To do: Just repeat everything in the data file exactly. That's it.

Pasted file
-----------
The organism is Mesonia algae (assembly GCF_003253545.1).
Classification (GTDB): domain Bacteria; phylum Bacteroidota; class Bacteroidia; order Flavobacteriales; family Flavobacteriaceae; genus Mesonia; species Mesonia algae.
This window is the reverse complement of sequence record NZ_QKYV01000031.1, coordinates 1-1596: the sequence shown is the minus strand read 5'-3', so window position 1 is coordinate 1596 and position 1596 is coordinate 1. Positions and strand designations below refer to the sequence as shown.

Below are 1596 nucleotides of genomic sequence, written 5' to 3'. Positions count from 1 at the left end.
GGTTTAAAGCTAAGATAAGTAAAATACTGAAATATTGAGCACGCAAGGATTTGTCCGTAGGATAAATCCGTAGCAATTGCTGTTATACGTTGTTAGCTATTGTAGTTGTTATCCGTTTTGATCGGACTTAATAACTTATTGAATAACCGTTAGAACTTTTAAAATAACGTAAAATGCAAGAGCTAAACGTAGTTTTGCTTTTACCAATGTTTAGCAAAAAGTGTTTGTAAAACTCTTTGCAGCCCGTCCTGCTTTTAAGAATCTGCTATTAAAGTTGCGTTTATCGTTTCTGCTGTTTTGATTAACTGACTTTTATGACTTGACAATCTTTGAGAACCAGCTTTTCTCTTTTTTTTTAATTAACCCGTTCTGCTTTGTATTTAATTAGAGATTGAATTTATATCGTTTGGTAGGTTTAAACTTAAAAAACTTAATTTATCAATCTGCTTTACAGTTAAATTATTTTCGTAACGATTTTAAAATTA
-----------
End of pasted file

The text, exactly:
The organism is Mesonia algae (assembly GCF_003253545.1).
Classification (GTDB): domain Bacteria; phylum Bacteroidota; class Bacteroidia; order Flavobacteriales; family Flavobacteriaceae; genus Mesonia; species Mesonia algae.
This window is the reverse complement of sequence record NZ_QKYV01000031.1, coordinates 1-1596: the sequence shown is the minus strand read 5'-3', so window position 1 is coordinate 1596 and position 1596 is coordinate 1. Positions and strand designations below refer to the sequence as shown.

Below are 1596 nucleotides of genomic sequence, written 5' to 3'. Positions count from 1 at the left end.
GGTTTAAAGCTAAGATAAGTAAAATACTGAAATATTGAGCACGCAAGGATTTGTCCGTAGGATAAATCCGTAGCAATTGCTGTTATACGTTGTTAGCTATTGTAGTTGTTATCCGTTTTGATCGGACTTAATAACTTATTGAATAACCGTTAGAACTTTTAAAATAACGTAAAATGCAAGAGCTAAACGTAGTTTTGCTTTTACCAATGTTTAGCAAAAAGTGTTTGTAAAACTCTTTGCAGCCCGTCCTGCTTTTAAGAATCTGCTATTAAAGTTGCGTTTATCGTTTCTGCTGTTTTGATTAACTGACTTTTATGACTTGACAATCTTTGAGAACCAGCTTTTCTCTTTTTTTTTAATTAACCCGTTCTGCTTTGTATTTAATTAGAGATTGAATTTATATCGTTTGGTAGGTTTAAACTTAAAAAACTTAATTTATCAATCTGCTTTACAGTTAAATTATTTTCGTAACGATTTTAAAATTA